Of course, I am not one of Murakami's characters, so I will not write said letter unless, several days from now, it still feels like a good idea, which it probably will not. It will feel pathetic, or rude, or simply unimportant, and the whole concept of the letter will leave me and float around until somebody else decides to write Neil Gaiman a letter.

And that will be enough.

(1) Or possibly "Burn this Book!" It's hard to tell, really.

Ever have a day when you just feel continuously embarrased?

I wanted to buy the soundtrack to Metropolis as soon as I saw it. I saw it with a friend of mine who's not really an anime` fan; but then, neither am I; I'm just inclined to want to see movies that I read front-page stories about in the New York Times. In any case, good movie (though I missed most of the finer plot points), great animation, great soundtrack; like videogame dixieland.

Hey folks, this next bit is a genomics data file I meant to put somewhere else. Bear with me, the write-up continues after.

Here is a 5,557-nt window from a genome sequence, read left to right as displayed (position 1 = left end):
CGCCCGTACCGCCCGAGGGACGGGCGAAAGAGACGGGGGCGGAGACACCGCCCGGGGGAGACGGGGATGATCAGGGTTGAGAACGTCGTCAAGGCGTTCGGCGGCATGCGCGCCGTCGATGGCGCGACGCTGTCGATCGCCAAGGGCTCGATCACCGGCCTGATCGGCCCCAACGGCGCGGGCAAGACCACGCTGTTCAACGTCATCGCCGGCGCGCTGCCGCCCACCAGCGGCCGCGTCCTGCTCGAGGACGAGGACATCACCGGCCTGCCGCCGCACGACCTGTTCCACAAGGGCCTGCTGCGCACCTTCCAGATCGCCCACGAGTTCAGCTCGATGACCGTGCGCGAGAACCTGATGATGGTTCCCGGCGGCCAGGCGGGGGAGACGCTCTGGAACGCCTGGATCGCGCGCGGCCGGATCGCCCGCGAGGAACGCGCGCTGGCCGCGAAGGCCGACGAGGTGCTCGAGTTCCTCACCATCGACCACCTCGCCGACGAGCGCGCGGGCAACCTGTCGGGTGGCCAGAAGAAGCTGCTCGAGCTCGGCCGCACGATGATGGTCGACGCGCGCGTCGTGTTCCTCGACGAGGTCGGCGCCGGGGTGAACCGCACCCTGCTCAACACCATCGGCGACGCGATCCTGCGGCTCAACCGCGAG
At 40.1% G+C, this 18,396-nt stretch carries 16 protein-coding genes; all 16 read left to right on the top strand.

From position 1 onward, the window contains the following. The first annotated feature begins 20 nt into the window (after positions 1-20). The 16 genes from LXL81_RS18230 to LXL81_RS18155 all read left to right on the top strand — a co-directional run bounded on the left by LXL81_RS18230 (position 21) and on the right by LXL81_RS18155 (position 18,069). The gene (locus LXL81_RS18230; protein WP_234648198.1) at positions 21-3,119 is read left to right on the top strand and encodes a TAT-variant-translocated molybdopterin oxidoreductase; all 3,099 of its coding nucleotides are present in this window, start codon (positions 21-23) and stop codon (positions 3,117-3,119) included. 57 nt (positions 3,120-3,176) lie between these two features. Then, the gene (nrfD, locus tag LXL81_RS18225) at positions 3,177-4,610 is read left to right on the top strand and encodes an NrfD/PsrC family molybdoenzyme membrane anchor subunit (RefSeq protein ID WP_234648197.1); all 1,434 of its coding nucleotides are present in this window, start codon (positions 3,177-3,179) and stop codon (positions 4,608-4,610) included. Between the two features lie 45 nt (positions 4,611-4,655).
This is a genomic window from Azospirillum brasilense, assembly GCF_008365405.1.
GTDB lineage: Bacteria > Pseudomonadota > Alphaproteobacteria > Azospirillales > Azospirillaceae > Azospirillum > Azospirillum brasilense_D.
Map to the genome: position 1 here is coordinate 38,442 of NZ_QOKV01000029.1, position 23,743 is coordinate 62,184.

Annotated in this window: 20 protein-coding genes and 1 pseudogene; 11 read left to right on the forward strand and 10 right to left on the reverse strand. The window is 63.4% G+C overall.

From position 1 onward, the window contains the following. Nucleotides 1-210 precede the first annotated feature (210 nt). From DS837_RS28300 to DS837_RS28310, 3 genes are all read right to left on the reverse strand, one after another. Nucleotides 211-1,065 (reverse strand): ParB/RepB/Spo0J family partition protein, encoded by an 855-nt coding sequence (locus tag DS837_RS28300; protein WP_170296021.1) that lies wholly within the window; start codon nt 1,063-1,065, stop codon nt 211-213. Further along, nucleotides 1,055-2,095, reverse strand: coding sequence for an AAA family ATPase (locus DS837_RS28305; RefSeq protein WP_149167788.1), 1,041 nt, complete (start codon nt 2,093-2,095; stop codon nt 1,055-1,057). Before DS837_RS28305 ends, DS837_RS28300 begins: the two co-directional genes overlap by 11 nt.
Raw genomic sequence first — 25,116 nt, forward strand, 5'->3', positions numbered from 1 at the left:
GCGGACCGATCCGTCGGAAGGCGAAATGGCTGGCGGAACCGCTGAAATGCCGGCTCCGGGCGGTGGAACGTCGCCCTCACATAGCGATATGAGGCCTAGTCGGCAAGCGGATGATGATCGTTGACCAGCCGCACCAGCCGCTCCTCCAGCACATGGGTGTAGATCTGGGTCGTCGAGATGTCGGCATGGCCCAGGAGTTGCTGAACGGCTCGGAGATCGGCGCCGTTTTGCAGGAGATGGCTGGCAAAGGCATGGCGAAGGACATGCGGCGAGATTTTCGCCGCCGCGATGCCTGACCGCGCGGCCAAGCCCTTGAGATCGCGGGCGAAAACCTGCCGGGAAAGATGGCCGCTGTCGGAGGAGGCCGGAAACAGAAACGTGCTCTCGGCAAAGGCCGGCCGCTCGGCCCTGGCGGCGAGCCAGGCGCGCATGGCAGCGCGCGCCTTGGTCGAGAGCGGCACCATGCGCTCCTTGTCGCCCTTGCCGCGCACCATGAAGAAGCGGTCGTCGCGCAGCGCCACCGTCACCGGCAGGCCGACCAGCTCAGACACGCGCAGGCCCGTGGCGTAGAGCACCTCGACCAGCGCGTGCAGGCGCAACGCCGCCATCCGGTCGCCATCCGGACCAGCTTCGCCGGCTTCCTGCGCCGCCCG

Unfortunately, I was broke. I don't have a job and am currently living on a $20-a-week allowence (which means I take the bus just about everywhere -- not a bad thing in Ann Arbor in the summer; it means I'm walking enough to be not-completely-out-of-shape, too) until I go back to college in the fall or find temp employment. I kept looking in music stores for it, though, just for the heck of it, to give me something to do when downtown with a couple of hours to kill; nobody seemed to have it. I even looked for it on Amazon (yes, it was there; but I don't have a credit card; anyway, as I said, I'm broke).

One day, I happened to pass Encore Records (one of Ann Arbor's many (though not as many as once) independent new/used record stores) and went in, for the hell of it. Looked for the CD. Felt out of place among the mostly middle-aged shoppers. Couldn't find it, so I went to the counter.